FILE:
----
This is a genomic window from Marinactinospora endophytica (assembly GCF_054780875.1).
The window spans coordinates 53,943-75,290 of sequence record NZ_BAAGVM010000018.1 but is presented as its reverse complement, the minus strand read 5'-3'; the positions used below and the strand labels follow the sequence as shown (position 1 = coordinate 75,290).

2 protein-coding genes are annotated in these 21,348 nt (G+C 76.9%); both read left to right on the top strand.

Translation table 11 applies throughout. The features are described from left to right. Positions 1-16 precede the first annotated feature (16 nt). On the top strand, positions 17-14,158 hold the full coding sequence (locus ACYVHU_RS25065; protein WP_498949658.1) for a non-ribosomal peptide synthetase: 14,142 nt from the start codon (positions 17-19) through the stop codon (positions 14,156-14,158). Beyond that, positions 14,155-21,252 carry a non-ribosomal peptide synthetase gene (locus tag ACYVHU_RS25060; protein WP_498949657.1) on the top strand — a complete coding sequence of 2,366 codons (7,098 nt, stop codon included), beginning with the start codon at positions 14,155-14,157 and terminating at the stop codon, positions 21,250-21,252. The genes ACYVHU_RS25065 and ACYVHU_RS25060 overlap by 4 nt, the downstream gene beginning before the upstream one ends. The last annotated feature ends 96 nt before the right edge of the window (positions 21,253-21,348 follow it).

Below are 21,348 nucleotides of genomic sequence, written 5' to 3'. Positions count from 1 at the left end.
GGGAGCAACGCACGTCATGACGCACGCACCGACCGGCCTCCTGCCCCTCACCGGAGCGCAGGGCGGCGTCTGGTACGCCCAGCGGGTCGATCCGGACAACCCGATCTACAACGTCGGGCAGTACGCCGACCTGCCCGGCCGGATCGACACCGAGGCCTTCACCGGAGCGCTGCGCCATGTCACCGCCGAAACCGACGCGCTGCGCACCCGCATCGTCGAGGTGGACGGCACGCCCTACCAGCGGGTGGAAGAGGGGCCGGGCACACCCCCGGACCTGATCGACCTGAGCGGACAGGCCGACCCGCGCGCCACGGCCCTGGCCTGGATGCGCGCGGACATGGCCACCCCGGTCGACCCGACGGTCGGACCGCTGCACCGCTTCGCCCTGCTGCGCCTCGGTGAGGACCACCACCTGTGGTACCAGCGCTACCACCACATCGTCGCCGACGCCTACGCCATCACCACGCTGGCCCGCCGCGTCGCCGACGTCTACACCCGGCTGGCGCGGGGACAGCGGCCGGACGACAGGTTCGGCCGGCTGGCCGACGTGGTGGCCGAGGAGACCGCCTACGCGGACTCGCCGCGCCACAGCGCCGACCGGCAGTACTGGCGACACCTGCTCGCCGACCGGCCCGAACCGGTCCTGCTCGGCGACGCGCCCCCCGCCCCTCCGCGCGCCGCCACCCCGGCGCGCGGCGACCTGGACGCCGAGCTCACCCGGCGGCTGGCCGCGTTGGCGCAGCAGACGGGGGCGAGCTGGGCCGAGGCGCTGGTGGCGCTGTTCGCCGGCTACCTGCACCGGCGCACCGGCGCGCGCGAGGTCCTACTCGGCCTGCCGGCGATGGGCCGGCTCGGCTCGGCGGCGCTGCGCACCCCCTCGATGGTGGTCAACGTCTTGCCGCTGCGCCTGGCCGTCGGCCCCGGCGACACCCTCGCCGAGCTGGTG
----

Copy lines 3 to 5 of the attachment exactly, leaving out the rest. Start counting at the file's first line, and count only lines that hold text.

2 protein-coding genes are annotated in these 21,348 nt (G+C 76.9%); both read left to right on the top strand.

Translation table 11 applies throughout. The features are described from left to right. Positions 1-16 precede the first annotated feature (16 nt). On the top strand, positions 17-14,158 hold the full coding sequence (locus ACYVHU_RS25065; protein WP_498949658.1) for a non-ribosomal peptide synthetase: 14,142 nt from the start codon (positions 17-19) through the stop codon (positions 14,156-14,158). Beyond that, positions 14,155-21,252 carry a non-ribosomal peptide synthetase gene (locus tag ACYVHU_RS25060; protein WP_498949657.1) on the top strand — a complete coding sequence of 2,366 codons (7,098 nt, stop codon included), beginning with the start codon at positions 14,155-14,157 and terminating at the stop codon, positions 21,250-21,252. The genes ACYVHU_RS25065 and ACYVHU_RS25060 overlap by 4 nt, the downstream gene beginning before the upstream one ends. The last annotated feature ends 96 nt before the right edge of the window (positions 21,253-21,348 follow it).

Below are 21,348 nucleotides of genomic sequence, written 5' to 3'. Positions count from 1 at the left end.